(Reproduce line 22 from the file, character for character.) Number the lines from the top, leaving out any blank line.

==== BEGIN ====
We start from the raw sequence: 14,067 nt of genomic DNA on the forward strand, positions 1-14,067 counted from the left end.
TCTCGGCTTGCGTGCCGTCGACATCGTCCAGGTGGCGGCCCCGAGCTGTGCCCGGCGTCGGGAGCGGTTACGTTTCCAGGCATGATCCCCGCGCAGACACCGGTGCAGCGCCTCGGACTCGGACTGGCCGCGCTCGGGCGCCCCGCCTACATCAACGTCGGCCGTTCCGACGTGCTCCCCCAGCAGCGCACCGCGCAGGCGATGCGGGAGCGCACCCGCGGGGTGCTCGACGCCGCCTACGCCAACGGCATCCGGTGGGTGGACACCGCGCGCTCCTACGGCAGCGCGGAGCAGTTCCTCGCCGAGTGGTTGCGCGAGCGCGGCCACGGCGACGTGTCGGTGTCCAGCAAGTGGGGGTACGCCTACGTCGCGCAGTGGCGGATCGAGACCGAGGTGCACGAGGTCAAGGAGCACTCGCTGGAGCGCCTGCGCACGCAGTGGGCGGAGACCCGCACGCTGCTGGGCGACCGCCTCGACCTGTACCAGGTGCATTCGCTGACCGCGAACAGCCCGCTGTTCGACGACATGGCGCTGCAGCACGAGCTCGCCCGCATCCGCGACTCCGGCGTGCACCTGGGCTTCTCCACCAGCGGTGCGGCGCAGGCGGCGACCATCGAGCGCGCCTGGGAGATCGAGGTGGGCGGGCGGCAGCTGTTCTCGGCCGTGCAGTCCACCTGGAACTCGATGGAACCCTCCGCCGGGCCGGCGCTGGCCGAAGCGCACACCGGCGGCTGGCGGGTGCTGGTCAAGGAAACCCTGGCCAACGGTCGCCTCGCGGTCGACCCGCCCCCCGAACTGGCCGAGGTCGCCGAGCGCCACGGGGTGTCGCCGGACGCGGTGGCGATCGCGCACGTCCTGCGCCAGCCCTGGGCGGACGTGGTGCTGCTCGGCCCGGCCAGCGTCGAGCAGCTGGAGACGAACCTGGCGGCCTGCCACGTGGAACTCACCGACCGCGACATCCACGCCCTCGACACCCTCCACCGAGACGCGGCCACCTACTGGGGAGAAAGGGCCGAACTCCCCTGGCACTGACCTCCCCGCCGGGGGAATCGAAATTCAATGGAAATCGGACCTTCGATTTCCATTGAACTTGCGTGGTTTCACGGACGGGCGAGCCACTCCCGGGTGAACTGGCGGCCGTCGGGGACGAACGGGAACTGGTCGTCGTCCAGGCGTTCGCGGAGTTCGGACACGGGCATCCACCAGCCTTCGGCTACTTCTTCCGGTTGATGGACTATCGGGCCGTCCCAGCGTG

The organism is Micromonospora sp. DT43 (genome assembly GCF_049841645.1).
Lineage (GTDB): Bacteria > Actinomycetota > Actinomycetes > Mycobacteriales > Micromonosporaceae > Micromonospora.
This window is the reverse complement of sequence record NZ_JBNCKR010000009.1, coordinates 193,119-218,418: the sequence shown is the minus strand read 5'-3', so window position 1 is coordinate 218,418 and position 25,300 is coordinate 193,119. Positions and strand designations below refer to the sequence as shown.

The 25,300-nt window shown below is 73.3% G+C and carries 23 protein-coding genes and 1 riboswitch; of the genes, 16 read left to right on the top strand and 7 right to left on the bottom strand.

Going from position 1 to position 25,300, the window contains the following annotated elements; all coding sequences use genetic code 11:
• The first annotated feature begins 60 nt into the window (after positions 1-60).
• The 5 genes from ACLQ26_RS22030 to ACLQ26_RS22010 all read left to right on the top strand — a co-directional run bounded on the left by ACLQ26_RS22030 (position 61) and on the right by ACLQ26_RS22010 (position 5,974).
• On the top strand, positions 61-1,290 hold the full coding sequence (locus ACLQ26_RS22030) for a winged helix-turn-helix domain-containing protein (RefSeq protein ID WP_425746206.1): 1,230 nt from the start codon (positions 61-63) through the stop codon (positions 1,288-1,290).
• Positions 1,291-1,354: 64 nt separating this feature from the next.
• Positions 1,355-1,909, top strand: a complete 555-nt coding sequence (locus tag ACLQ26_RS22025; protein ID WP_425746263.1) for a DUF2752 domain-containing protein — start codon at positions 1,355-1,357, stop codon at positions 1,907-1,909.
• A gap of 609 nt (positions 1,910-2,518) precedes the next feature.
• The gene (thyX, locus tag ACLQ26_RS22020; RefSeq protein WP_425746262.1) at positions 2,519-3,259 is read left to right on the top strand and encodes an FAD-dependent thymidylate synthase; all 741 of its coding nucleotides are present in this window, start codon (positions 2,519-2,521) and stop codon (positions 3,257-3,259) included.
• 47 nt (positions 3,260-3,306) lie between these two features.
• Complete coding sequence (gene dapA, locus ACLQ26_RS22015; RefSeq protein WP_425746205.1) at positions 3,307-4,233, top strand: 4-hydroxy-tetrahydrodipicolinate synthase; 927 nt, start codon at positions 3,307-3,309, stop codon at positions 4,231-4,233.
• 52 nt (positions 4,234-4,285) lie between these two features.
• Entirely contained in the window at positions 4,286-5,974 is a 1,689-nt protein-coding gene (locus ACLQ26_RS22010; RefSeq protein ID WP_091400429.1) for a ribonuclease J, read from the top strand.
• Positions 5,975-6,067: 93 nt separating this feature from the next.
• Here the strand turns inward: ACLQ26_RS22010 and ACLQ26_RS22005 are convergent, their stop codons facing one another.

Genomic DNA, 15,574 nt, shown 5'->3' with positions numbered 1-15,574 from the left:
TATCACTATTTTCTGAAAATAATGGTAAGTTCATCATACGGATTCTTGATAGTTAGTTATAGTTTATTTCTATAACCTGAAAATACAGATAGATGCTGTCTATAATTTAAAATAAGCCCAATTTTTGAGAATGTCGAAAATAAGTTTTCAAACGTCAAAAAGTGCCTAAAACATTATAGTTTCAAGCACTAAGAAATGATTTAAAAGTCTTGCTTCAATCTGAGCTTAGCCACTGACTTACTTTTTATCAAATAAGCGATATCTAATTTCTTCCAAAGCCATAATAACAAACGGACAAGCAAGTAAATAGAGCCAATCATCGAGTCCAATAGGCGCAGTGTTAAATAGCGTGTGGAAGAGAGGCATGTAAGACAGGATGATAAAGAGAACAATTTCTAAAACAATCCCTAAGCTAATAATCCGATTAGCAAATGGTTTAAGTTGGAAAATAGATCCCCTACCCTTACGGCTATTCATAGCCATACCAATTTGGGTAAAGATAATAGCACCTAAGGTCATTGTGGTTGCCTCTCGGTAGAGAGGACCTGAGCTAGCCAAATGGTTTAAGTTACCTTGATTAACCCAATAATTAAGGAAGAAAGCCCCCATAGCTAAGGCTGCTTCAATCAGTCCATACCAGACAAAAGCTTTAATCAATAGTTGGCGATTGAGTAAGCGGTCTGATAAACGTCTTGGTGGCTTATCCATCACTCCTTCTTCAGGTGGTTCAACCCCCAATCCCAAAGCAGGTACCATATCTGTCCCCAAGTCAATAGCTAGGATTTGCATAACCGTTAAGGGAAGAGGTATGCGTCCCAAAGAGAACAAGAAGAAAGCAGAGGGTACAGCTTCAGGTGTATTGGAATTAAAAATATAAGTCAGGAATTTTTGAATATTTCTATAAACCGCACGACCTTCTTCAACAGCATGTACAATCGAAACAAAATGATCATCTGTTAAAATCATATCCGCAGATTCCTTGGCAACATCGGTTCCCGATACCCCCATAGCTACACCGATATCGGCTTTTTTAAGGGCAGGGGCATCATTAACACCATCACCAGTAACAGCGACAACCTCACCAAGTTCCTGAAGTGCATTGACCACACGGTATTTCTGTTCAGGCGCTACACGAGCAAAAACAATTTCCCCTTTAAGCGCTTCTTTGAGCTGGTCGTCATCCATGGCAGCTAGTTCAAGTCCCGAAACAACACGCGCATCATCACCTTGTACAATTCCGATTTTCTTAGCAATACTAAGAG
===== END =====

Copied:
TATCACTATTTTCTGAAAATAATGGTAAGTTCATCATACGGATTCTTGATAGTTAGTTATAGTTTATTTCTATAACCTGAAAATACAGATAGATGCTGTCTATAATTTAAAATAAGCCCAATTTTTGAGAATGTCGAAAATAAGTTTTCAAACGTCAAAAAGTGCCTAAAACATTATAGTTTCAAGCACTAAGAAATGATTTAAAAGTCTTGCTTCAATCTGAGCTTAGCCACTGACTTACTTTTTATCAAATAAGCGATATCTAATTTCTTCCAAAGCCATAATAACAAACGGACAAGCAAGTAAATAGAGCCAATCATCGAGTCCAATAGGCGCAGTGTTAAATAGCGTGTGGAAGAGAGGCATGTAAGACAGGATGATAAAGAGAACAATTTCTAAAACAATCCCTAAGCTAATAATCCGATTAGCAAATGGTTTAAGTTGGAAAATAGATCCCCTACCCTTACGGCTATTCATAGCCATACCAATTTGGGTAAAGATAATAGCACCTAAGGTCATTGTGGTTGCCTCTCGGTAGAGAGGACCTGAGCTAGCCAAATGGTTTAAGTTACCTTGATTAACCCAATAATTAAGGAAGAAAGCCCCCATAGCTAAGGCTGCTTCAATCAGTCCATACCAGACAAAAGCTTTAATCAATAGTTGGCGATTGAGTAAGCGGTCTGATAAACGTCTTGGTGGCTTATCCATCACTCCTTCTTCAGGTGGTTCAACCCCCAATCCCAAAGCAGGTACCATATCTGTCCCCAAGTCAATAGCTAGGATTTGCATAACCGTTAAGGGAAGAGGTATGCGTCCCAAAGAGAACAAGAAGAAAGCAGAGGGTACAGCTTCAGGTGTATTGGAATTAAAAATATAAGTCAGGAATTTTTGAATATTTCTATAAACCGCACGACCTTCTTCAACAGCATGTACAATCGAAACAAAATGATCATCTGTTAAAATCATATCCGCAGATTCCTTGGCAACATCGGTTCCCGATACCCCCATAGCTACACCGATATCGGCTTTTTTAAGGGCAGGGGCATCATTAACACCATCACCAGTAACAGCGACAACCTCACCAAGTTCCTGAAGTGCATTGACCACACGGTATTTCTGTTCAGGCGCTACACGAGCAAAAACAATTTCCCCTTTAAGCGCTTCTTTGAGCTGGTCGTCATCCATGGCAGCTAGTTCAAGTCCCGAAACAACACGCGCATCATCACCTTGTACAATTCCGATTTTCTTAGCAATACTAAGAG